Carolyn Hax: Lessee. Have a short engagement; don't offer things up for discussion till they're already decided; don't get too attached to any one vision of the wedding, since it's going to take on a life of its own and the more you fight that the worse you'll feel; throw them a bone on a few things you don't care about to let them think they're getting what they want. If you're worried they're going to get upset and blame you, make sure your fiance is ready to tell them he was the one who insisted on [offensive thing here].
And last: Get used to it. This is just one weekend, and they're going to fight all your ideas and plans for the rest of your married life, especially when it's time for them to tell you how to raise your kids. If that's going to freak you out, use your wedding to find a way to set limits, tune them out, head them off, whatever it is you need to make peace with them.
Finding the one: Don't most people find "the one" by participating in activities that fulfill them? I don't understand my friends who sit around the house or go to bars expecting to meet "the one." Do things you love. Take a class (not online) in something that interests you. Join a group that does some activity you enjoy on a regular schedule. Get out and live. That's how I met my husband. I didn't participate in activities just because I thought I'd meet "the one," but I did end up meeting someone who shared an interest with me. And seeing him on a regular schedule at that activity helped me get to know him.
Carolyn Hax: The last sentence should have a spotlight and special ta-da music. Being somewhere regularly is the way people get to know each other. Look around and see how you made most of your friends.
Norfolk, Va.: While I agree there are shades of gray, I cannot imagine a situation in which I would forgive a girlfriend or wife for cheating. The shade of gray would only matter in terms of how I dealt with the fallout after I/we terminated the relationship. I hope that they would apply the same standards to me.
Carolyn Hax: That wife or girlfriend would be a good match for you, but it may not end up being that way. Something else I think I've said before, that the movie "Something to Talk About" does a really good job of showing an infidelity that starts out blatantly black-and-white and sneaks its way into very complicated grays, just by telling you more and more of the story.
And just so we're clear: Yes, it's wrong throughout.
Herndon, Va.: My husband is highly critical of every little thing I do, and places blame on me or our young children when something goes wrong. I've tried to control how I respond to this using various methods - trying to laugh it off, ignoring his comments, or telling him I don't like to be talked to that way. However, his behavior continues, and I am starting to worry about how it is affecting our young children. My otherwise joyful 5 year old daugther has shown some pretty scary signs of depression which she attributes to her father's treatment. My husband says my daughter is just manipulating me and blames me for getting sucked into her emotions. I don't know what the next steps are, but I don't want to continue living like everything is ok. Any thoughts from Carolyn of the peanuts?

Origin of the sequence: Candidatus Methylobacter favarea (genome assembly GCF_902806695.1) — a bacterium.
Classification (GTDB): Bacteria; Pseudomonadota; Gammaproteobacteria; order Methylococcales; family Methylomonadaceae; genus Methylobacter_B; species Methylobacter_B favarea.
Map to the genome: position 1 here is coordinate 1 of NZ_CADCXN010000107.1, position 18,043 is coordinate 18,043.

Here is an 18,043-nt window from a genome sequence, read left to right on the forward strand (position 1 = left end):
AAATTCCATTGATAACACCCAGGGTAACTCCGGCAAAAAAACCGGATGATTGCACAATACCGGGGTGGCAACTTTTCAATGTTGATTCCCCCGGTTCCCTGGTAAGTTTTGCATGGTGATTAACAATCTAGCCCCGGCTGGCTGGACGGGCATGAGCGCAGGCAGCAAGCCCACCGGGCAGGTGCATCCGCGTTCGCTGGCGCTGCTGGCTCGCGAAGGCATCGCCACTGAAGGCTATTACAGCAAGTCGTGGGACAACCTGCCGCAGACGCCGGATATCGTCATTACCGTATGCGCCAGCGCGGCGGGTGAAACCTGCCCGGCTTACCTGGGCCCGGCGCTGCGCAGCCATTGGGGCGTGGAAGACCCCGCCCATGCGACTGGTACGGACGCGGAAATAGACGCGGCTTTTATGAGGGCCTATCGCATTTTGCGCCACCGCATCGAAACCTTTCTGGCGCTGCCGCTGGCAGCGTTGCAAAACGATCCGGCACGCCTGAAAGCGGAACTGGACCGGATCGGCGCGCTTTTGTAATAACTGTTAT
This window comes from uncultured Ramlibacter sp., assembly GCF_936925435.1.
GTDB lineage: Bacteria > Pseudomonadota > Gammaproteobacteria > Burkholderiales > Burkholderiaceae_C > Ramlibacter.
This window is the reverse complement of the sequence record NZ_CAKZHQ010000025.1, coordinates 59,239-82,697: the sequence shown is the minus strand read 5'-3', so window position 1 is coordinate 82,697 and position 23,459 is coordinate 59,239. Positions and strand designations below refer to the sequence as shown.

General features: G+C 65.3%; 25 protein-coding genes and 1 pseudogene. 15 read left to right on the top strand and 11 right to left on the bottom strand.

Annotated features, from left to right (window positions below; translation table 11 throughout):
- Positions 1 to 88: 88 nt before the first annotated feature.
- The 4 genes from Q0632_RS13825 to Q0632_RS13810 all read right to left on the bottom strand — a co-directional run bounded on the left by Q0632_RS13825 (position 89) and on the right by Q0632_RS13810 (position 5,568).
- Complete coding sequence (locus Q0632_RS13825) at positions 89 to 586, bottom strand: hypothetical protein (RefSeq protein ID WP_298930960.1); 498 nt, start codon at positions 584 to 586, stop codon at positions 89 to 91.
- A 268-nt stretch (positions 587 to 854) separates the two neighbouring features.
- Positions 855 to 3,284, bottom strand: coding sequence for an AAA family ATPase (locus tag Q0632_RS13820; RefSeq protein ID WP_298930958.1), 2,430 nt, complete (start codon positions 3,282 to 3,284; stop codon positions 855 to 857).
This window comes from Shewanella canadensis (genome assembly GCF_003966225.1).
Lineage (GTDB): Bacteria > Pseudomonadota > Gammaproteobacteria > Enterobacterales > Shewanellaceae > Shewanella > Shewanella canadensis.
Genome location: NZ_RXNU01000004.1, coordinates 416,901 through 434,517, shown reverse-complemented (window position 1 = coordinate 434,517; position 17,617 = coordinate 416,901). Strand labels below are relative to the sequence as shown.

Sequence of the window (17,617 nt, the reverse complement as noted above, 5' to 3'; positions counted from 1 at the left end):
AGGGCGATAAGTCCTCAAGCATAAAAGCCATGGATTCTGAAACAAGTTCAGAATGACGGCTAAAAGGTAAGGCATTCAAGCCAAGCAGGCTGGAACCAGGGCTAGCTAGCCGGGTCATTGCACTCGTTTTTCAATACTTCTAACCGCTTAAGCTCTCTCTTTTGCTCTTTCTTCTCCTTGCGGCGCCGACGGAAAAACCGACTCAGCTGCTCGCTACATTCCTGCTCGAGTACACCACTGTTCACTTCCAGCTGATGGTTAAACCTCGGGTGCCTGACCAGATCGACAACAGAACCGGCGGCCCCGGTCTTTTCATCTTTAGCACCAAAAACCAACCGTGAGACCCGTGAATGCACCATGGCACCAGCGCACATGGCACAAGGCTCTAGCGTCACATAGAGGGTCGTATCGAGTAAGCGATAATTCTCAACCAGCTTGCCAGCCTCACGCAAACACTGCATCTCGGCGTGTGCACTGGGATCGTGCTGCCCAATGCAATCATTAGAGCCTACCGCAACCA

Carolyn Hax: Call in the pros, please. The Women's Center is pretty near you and has a great reputation: 703-281-2657
Washington DC: My college girlfriend and first true love broke up after four years; she married someone else and after a few years was plainly unhappy and unfulfilled. I wanted her back desperately and decided I would tell her so the next time she visited town (as she did periodically on business).
When she arrived on that occasion she declined a cocktail and glass of wine at dinner and suddenly I realized I couldn't go through with my plan - the prospective kid changed the calculus entirely. There really -is- a difference - and a big one - when you throw a child into the mix.
Anyhow I struggled to keep a cheery face on but failed badly, and she asked what was wrong. On the condition that it was understood to be no longer operative, I told her what my plan had been. She responded, "oh - I'd have gone with you". Sigh.
She got back on the train, had the kid, is married to this day. No regrets on either of our part - letting go was the right choice.
Carolyn Hax: Well that just sucks. I'm sorry. Thanks for weighing in.
"Tell ME about it" or "TELL me about it": Where is the inflection? Is your column title stating that you would like to be THE one to whom people tell their problems (tell ME), or is it more like "yeah, TELLLLLL me about it - I, too, thought raising children would be a piece of cake."
Carolyn Hax: Door No. 2. To be THE one would be THE worst.
Re: Finding the one: Arrrghhh... many people who go out and live and do things they love still do not find the one. It is not a given! no need to blame your single friends for not meeting people at bars or wanting to spend some time at home.
Carolyn Hax: Okay, okay, I'm with you on the blame thing. But I think the point is that if you do things you'll love, you'll either meet poeple who love the same things, or you'll meet no one and still be doing things you love. So you'll have that going for you, which is nice.
While we're on the subject of cheating...: 6 months ago I wrote in about a friend who was on the brink of pursuing a relationship with a girl who already had a boyfriend. Well, you were right. Nothing I said would stop him, he pursued it, and he's still in it now. The girl insists on staying with her other boyfriend (whom she lies to). My friend is madly in love and is convinced he's not being led on, or else he blocks it from his mind. My question is, when the heck is he going to give up already?